Late last summer I covered a week’s events on the Ride & Seek cycle tour through Europe on the trail of the Roman general, Hannibal.

The stage I had the pleasure of began in the French Alps, crossed them Alps into Italy, then descended at quite a rate into Italy as the countryside became more lush and the classic Italian vineyards materialized, and we made our way into Emilia Romagna, and ending for me near Milan.

One of the first things that hit me apart from the cold morning in Les Chalps, “the View” apparently – and there’s more than one of these about, trust me, we tried another one first – was altitude sickness. I had a terrible headache I couldn’t shift and felt exhausted, going straight up to 3000m is not easy for those of us without the red blood cell count of an athlete.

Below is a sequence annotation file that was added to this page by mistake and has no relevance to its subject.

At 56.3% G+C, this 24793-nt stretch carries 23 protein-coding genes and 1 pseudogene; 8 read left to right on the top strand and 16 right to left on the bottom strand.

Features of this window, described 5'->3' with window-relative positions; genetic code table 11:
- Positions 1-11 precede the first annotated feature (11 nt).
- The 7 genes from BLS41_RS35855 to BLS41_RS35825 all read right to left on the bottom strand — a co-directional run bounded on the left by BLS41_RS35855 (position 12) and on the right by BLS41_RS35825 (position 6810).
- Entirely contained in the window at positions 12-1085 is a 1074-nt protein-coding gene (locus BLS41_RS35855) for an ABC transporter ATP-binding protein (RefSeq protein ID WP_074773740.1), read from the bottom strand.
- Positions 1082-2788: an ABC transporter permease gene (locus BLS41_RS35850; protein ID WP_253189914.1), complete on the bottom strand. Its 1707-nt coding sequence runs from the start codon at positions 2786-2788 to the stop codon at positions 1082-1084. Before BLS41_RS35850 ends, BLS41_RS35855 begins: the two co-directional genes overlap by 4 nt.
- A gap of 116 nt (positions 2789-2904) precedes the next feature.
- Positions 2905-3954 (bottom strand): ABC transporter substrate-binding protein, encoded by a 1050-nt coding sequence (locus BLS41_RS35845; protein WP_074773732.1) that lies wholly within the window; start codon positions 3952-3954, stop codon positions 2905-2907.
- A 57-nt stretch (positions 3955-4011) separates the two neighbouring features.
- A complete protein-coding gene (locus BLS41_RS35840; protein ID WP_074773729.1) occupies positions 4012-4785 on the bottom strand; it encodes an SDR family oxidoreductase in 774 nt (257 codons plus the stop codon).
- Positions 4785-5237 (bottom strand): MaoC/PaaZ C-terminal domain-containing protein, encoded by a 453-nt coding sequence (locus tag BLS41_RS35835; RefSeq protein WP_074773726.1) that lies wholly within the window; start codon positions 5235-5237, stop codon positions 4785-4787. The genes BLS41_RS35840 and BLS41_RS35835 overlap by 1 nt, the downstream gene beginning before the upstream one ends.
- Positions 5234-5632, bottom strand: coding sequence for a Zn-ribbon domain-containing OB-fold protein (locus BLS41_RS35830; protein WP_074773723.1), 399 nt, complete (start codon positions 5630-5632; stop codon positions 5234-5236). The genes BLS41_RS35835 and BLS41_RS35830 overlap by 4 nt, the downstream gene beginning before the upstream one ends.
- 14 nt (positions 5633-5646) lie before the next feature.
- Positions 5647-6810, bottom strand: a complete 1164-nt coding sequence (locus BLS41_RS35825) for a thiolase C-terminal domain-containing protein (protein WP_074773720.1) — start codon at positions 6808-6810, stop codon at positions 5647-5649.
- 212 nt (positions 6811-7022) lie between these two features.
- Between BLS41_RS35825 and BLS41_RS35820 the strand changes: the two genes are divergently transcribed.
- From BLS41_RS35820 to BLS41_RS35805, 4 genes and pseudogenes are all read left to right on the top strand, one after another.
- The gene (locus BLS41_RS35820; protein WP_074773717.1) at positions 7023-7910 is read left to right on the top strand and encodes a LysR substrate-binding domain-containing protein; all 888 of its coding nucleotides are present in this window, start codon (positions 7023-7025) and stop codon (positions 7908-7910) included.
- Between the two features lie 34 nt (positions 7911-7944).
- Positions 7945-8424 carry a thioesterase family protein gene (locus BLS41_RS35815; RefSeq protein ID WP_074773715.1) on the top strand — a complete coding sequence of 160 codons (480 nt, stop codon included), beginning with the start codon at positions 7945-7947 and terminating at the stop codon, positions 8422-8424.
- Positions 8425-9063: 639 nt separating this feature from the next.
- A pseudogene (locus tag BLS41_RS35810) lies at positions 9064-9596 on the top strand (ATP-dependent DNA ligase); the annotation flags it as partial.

First things first, I’d say have a chat with the group beforehand, set them at ease that you do not want to ruin their experience, you are on their side, let them know who you are, tell them roughly the shots you intend to get, and tell them ever so nicely not to look into the camera and wave every time they see it! That’s the temptation, but we’re not shooting a holiday video, we want to see real emotions, and yes if they’re in pain, show it, but don’t worry we’re not about to stitch them up and make them look like a bunch of wimps.

Types of Shot

There were two distinct types of shots, make that three. Maybe four then. The extra two are your standard GVS and the cyclists enjoying lunch or coffee or some Euro-style hospitality, eating, sipping, smiling, nice food etc. So there are two ways to get to grips with our cycling subjects: out of the van window, or from the side of the road.

My main recommendation is get a dedicated car / bike / van to shoot from. I used the support vehicle, so I did at least have a driver, but you need the ability to go back and forth, jumping ahead of the pack, and stopping and starting, setting up on the edge of the road. The support vehicle is so tied to the needs of the cyclists, that your wishes will always be frustrated.

Next time… The Noble Art of Shooting Out of the Car Window